The deeply underappreciated player at the heart of Liverpool’s title….

Mohammed Salah will get the headlines for his swashbuckling role when Liverpool put Newcastle United to the sword on Monday evening, but while the Egyptian was the sharp point at the end of wave after wave of attacks on Martin Dúbravka’s goal, he wasn’t the man making everything tick. That would be Curtis Jones.

The 22-year-old has been in and out of the Liverpool side since establishing himself in Jürgen Klopp’s first team squad back in 2020, always showing promise and a maturity beyond his years but never really putting himself on the map as a truly outstanding player – at least until this season. Jones has quietly improved over time without getting the plaudits he deserves and has added intelligence, economy and dynamism to his game. He is now filling the void left by Jordan Henderson’s controversial departure with grace and apparent ease and his outstanding performance against Newcastle, perhaps the best of his young career, felt like a statement.

He scored, of course, but that wasn’t really the most important thing he did even if the match was still, improbably, on a knife-edge at that point, and even given that it was a crucial intervention which may end up having a substantial impact on the title race, which Liverpool lead. When it comes down to it, he’ll probably never get an easier goal in his life, a simple tap-in from no distance after a sharp interchange down the right channel which allowed Diogo Jota to square the ball to Jones, who had ghosted through a tired defence without being detected. But what really counted was the way he recycled possession with remarkable speed and efficiency all evening, teeing off the barrage of attacks that were unleashed on the Newcastle goal.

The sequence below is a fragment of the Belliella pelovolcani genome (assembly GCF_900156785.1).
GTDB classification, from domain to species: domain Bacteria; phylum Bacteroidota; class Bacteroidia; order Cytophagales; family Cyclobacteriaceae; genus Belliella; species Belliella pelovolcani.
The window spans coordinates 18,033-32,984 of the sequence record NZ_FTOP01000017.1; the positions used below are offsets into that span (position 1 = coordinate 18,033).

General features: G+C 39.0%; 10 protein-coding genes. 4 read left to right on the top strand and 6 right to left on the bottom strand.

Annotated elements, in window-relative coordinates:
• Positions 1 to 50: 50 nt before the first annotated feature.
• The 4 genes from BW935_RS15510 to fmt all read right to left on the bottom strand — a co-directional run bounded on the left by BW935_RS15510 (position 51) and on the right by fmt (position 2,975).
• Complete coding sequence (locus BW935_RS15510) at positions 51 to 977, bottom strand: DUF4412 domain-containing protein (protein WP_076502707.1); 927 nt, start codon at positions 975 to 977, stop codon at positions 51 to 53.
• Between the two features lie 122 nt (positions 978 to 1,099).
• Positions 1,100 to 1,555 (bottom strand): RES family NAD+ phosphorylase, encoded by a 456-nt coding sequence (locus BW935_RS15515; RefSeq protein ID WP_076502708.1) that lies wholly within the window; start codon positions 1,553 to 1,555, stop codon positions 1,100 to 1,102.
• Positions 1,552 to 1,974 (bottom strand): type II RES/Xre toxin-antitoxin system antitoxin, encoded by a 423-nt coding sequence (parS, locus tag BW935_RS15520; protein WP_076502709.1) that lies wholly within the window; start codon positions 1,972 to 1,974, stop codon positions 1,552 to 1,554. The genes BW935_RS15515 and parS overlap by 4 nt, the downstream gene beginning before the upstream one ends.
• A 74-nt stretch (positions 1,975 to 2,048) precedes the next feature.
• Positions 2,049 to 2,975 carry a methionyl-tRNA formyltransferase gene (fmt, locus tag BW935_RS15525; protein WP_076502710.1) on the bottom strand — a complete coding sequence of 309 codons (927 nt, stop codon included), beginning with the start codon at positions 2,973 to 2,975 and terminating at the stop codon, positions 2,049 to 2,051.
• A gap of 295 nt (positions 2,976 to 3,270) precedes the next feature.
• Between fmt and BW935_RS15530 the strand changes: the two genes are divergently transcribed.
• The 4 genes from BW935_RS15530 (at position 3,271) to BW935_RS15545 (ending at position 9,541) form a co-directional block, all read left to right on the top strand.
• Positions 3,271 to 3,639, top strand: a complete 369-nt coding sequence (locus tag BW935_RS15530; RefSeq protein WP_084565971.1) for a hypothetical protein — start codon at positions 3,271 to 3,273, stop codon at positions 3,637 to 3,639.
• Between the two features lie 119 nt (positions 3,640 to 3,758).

Where Jones stood out was in his smart, simple passing, his understated first touch which always shifted the ball away from the nearest Newcastle player and into his own stride, and most of all his increasingly sharp movement. Jones, who has generally gamely plied the left-hand channel this season without much in the way of adventurous variation, found space and freedom across the field and took full advantage, drifting away from markers to find pockets of space left, right and centre, most of which were exploited to their fullest extent.

He will have tougher games, admittedly. Newcastle looked bedraggled and exhausted and neither midfield nor defence seemed willing or able to get close to Jones’ darting runs. Had Eddie Howe’s side been in better condition, a midfield assignment which saw him playing in spaces occupied by Bruno Guimarães might have been considerably tougher, but instead Jones found himself flitting effortlessly past the Brazilian’s ghost all night.


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